“We play like a small team without the ball, and that is what I like the most.”
Guardiola’s words highlight a truth, that defines football. You can be as good in attack as possible, but if you defend, you have to act like a small team and try to do everything against the opponents’ attacks. If you don’t do so, you will be like a giant without arms, an average team. And what should you do to defend well? Let’s see.
First rule: don’t mark man. Although we are in 2016, lots of teams still see man-marking as a key to their success, as if it would solve all their -even structural- problems. I don’t know if whether it’s good or bad, but this approach is not a solution in top class football. These systems are very easy to exploit with individualism and with well-coordinated teamwork. These days football is about controlling space, and it’s almost important to reach this if you follow your man everywhere, you give them what they want: space.
“Football is a game of position (of the ball, opponents, teammates, goals) and the distances/connections between these positions.”
After all these, there is no surprise in that Real Betis was knocked out by both Spanish giants:
Of course man-marking has lighter versions, which ones aren’t that drastic. Those systems that use only zonal man-marking. These ones can also be very harmful, but only when it isn’t clear, who uses man-marking and who doesn’t.
So the best option is zonal defending, which can be divided in three more smaller types, depending on what affects positioning the most:
These groups are not divided sharply, teams usually apply combinations of them. In the first approach the units move together and the team shape remains the same. In the second one the opponent’s positioning modifies the players’ movements, which means that if an attacker is close to you, you can get closer to him in your zone, but can’t mark him. With this the formation will be less regular, but against a team playing Juego de Posición you can make them move more. And the latter option is based on the ball’s position, the team tries to have numerical superiority in that zone, but they have to do it carefully. If they try too hard, they will have huge spaces unoccupied.
As in every other phase of play, compactness is very important. Against a compact team it’s much more difficult to have presence between the lines, pass the ball there, so they will need to play it to the flank. This requires high level of coordination from the whole team, from the strikers to the defenders. The forwards’ job is to force out sideway passes and then keep the opponent there, and always tries to prevent passes to the holding midfielder. During this the midfield and the defense occupy the space in front of the box, mostly Zone 14.
I divide defending into three more categories:
- five defenders, team in three lines
- four defenders, team in four lines
- four defenders, team is three lines
The five at the back type has no version, where there are four lines of players, because using five players in three lines is unnecessary, it would ease penetration on the flank for the opponents, and because this formation can be quickly transformed into a four at the back one. In this version the emphasis is on the central regions, and as in pressing, only the wingbacks are on the flank. And you transform it into a 4-x-x in these ways:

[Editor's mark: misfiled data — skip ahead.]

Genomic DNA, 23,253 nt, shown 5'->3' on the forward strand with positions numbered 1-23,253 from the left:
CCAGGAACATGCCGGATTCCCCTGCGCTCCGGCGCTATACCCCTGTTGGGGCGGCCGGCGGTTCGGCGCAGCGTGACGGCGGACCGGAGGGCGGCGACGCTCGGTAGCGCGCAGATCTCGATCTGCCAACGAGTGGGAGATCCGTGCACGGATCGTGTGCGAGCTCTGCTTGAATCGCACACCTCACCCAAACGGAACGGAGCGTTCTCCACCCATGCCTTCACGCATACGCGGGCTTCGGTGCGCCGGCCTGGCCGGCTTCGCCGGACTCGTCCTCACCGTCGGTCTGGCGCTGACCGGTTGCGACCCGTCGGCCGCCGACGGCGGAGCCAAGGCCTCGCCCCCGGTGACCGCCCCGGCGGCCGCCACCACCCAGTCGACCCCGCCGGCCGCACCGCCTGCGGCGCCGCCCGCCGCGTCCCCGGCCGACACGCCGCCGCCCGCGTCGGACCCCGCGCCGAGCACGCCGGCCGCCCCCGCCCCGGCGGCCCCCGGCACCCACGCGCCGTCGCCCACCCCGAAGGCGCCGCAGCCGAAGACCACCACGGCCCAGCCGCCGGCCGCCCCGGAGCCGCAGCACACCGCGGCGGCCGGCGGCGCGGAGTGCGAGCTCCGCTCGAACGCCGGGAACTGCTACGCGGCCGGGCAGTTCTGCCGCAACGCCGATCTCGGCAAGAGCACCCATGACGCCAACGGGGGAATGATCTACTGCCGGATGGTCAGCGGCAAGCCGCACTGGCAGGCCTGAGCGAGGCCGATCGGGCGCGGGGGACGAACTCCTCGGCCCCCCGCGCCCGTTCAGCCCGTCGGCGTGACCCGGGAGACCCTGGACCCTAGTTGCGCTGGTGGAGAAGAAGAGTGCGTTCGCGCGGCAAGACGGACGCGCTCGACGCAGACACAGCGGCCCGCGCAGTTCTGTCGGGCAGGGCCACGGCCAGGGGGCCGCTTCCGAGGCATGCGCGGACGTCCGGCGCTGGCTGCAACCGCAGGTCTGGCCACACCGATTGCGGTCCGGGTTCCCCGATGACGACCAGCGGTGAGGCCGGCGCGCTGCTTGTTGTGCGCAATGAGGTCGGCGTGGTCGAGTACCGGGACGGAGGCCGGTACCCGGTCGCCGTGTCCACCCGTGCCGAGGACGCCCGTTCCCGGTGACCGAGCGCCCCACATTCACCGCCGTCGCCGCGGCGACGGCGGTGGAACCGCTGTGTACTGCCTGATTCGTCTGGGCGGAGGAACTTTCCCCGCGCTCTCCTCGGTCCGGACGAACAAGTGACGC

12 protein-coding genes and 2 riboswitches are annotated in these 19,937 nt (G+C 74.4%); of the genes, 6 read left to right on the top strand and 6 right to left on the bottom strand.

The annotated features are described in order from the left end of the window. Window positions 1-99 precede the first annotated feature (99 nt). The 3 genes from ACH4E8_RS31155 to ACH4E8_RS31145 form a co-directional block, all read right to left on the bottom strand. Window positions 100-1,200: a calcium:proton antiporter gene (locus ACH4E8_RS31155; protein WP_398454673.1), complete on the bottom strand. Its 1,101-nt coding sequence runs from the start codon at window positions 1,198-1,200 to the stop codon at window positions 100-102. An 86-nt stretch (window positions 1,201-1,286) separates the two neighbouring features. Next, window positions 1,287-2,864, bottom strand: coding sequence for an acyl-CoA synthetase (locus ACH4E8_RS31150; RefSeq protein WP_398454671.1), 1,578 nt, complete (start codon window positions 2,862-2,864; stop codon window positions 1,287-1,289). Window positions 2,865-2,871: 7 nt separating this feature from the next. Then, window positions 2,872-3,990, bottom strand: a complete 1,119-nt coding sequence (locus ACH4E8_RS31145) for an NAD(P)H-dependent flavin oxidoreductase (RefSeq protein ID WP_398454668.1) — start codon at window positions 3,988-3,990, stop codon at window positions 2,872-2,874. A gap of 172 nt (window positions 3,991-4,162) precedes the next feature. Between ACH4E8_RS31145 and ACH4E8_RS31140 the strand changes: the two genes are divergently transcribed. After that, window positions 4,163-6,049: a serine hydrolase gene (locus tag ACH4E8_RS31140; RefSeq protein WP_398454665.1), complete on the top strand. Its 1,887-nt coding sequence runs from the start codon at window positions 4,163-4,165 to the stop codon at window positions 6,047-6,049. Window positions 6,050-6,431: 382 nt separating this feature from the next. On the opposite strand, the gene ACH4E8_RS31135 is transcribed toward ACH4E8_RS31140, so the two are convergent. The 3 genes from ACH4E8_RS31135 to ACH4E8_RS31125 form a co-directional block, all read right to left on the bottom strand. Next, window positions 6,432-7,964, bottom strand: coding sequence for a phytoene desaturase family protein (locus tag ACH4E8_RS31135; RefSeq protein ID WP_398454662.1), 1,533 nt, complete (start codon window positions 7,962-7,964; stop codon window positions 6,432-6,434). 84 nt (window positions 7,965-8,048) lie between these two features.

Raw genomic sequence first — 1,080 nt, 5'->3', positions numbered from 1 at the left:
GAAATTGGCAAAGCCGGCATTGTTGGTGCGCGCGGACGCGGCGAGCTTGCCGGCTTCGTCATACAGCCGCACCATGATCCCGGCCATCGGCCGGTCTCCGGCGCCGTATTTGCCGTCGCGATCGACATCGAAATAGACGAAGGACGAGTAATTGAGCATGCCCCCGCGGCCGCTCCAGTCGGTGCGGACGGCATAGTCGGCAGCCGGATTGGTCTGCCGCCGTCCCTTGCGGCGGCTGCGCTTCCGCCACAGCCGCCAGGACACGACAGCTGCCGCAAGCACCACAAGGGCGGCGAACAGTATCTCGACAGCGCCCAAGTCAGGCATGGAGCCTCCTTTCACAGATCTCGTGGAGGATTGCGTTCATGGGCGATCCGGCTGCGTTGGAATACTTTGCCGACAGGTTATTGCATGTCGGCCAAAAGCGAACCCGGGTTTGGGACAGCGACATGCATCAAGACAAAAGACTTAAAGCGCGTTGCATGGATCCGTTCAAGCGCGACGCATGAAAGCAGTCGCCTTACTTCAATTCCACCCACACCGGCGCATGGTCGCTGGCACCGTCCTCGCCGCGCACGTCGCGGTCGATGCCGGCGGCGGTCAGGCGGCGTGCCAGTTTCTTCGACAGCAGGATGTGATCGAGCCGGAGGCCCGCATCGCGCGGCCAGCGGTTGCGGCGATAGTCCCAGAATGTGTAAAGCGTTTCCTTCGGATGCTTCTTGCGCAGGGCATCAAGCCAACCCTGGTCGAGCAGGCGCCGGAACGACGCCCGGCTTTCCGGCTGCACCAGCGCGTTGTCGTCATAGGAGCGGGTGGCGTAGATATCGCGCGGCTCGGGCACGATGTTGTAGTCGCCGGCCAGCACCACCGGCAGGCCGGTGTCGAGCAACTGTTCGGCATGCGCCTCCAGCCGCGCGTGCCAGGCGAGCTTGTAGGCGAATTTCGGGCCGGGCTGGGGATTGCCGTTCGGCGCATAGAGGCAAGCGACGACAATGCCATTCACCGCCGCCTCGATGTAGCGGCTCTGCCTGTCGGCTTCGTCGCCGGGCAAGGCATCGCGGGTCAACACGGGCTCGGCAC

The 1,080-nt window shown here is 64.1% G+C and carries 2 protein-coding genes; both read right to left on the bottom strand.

And to talk about the two other options, firstly the one with four defensive lines. In this case the defensive midfielder(s) is the key figure of the defense, as his task is to defend the gap between the lines. With this the team can be calmer, as the DMs ‘got their back’. They usually apply zonal man-marking, so playing between the lines is not that easy for the opponents.
And now let’s talk about the last type. They have to be the most compact, as no plus line exists, nobody corrects the shifting and structural problems. And of course they have to be careful with the flanks, as they have no wingbacks, so they need to find out something to prevent easy crosses. That’s why Simeone’s Atlético started to use a narrow midfield line, which allows the fullbacks to step out for a 1v1 on the flank against the wingers (good fullbacks needed!). The Colchoneros are a great example for all teams using three lines in deep block:
And of course proper shifting is also important, if the opponent wants to change sides quickly. Atlético Madrid were a textbook example against Valencia:
And with this I close the deep block topic, as analyzing every different system in-depth would be too long, and in general I’ve written about every detail -the less space, the less thing to write about.
Last but not least we can’t forget talking about defending against crosses. To be honest, I’m not an expert in this topic yet, but I won’t leave it blank.
The basic concepts in defending against crosses are the same ones as in deep block. You can apply man-marking here also, but you won’t really succeed. The cause is simple: in this type of defending you have to focus on two objects: the ball and the opponent, which makes it reactive, while with the usage of zonal defending is a proactive one, you only have to concentrate on the ball.
Most teams use the mixed version, which means that most players mark man, but two or three men covers space. With this the runners can be slowed down and there are players who can attack the ball, but it can be dangerous if the ball is played to the other side of the box, where there aren’t any zonally defending players.
The hardest version is maybe the one that focuses only on space, and which one was used by Bayern Munich and Atlético last year. The Colchoneros conceded one goal from set pieces, the Bavarians zero.
And to finish with, here’s a textbook example of defending a cross with zonal defending, presented by Manchester City:
I wish I was able to analyse the modern defensive systems kind of in-depth, and hopefully it wasn’t ‘tl;dr’ for you. As you can see, defending reached a level, that we haven’t seen before, so sit back and enjoy!
“Games aren’t won by those who play well, but by those who play safe.”
Here are the articles that helped me when writing an article, special thanks to the authors of them: